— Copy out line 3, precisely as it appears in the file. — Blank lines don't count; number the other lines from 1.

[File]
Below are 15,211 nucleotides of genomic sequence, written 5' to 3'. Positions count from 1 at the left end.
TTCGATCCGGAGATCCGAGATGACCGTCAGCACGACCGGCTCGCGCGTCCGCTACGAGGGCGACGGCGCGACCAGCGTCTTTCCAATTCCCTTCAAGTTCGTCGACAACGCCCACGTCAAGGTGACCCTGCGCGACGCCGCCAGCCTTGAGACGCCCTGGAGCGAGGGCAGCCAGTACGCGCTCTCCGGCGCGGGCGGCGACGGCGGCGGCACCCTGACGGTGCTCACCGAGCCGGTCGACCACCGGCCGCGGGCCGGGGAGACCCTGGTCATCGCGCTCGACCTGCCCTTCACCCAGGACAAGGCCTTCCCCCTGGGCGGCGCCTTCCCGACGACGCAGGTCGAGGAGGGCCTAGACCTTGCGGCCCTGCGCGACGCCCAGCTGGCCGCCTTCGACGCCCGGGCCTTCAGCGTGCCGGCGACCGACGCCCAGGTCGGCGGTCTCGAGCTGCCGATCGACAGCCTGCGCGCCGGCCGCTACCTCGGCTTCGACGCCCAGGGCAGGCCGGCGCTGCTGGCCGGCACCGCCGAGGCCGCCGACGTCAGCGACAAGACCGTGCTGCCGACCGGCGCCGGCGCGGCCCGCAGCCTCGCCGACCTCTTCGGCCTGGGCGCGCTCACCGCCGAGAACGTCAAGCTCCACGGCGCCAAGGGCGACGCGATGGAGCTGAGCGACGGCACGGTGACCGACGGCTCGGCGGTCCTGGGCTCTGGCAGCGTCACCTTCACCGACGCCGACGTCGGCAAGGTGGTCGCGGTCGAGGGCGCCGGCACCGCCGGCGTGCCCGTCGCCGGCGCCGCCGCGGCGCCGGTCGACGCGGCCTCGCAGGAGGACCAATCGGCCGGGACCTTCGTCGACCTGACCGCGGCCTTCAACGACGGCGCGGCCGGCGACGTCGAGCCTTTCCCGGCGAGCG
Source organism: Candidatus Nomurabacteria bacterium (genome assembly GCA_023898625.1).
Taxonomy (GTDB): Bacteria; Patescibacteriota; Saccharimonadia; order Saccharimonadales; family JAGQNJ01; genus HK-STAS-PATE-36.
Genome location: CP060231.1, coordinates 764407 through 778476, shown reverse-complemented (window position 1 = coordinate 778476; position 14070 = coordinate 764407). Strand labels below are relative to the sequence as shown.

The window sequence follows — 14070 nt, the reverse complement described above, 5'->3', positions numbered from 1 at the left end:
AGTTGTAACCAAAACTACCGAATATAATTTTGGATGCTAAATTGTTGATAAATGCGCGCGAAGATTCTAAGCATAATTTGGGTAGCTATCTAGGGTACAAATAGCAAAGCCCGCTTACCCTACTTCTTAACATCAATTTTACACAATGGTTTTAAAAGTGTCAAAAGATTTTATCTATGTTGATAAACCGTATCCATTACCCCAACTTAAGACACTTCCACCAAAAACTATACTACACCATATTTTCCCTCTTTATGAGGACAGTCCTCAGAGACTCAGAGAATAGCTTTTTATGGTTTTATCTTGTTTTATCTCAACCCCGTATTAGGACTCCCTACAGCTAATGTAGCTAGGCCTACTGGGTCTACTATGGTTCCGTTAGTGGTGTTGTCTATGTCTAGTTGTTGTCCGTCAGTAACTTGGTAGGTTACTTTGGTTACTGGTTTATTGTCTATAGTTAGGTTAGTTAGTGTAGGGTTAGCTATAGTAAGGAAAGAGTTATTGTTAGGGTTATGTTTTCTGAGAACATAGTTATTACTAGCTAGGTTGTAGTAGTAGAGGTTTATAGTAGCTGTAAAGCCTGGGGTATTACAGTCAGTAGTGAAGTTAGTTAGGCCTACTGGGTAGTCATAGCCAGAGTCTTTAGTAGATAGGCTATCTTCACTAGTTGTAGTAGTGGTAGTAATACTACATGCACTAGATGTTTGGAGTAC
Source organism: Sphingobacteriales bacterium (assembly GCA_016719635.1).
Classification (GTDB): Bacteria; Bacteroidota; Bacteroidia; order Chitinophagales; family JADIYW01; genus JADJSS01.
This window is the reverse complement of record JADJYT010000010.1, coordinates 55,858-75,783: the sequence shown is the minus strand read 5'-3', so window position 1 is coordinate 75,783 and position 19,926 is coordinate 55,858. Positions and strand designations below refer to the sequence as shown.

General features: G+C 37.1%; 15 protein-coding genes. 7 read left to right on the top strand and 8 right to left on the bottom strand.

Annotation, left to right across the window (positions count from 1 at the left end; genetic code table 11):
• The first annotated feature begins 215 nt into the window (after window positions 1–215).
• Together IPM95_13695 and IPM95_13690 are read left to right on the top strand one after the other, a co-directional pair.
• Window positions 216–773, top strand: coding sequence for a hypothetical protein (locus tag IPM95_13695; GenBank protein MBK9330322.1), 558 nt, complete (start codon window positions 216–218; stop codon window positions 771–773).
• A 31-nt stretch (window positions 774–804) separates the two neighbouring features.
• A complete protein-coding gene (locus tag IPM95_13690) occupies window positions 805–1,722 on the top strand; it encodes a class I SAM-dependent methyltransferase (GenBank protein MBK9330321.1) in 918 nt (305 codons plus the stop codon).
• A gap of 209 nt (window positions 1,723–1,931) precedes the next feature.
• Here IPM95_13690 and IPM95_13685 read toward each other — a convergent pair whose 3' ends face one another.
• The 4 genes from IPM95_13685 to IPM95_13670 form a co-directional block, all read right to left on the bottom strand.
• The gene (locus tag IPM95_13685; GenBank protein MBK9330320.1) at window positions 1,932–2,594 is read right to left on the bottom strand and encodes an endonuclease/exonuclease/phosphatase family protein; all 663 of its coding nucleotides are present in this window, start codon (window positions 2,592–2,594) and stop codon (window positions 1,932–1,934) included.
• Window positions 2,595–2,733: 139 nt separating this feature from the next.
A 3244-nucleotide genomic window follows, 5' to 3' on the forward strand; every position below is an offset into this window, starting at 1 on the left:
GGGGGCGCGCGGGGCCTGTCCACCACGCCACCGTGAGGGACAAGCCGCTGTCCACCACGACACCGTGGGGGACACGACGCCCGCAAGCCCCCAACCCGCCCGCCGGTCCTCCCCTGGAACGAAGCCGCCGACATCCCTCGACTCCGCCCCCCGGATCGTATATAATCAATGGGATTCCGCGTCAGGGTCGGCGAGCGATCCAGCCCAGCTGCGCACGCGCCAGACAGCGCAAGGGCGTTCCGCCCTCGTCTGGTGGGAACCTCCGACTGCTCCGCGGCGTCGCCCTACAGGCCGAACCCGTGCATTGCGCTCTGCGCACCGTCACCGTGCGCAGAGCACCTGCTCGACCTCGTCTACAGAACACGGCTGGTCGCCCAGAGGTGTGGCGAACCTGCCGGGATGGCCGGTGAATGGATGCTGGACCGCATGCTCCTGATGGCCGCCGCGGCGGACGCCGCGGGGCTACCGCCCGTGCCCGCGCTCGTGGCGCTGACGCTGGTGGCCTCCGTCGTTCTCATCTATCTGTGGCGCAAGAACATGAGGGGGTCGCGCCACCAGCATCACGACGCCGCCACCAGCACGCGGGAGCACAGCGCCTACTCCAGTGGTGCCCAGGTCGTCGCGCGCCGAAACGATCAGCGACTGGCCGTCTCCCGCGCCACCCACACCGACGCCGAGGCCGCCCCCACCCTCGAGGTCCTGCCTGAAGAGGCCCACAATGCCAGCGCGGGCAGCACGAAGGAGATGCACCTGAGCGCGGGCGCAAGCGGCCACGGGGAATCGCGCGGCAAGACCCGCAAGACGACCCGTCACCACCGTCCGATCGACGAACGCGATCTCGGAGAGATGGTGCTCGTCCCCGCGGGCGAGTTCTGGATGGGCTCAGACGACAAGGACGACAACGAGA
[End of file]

Source organism: Candidatus Nomurabacteria bacterium (genome assembly GCA_023898625.1).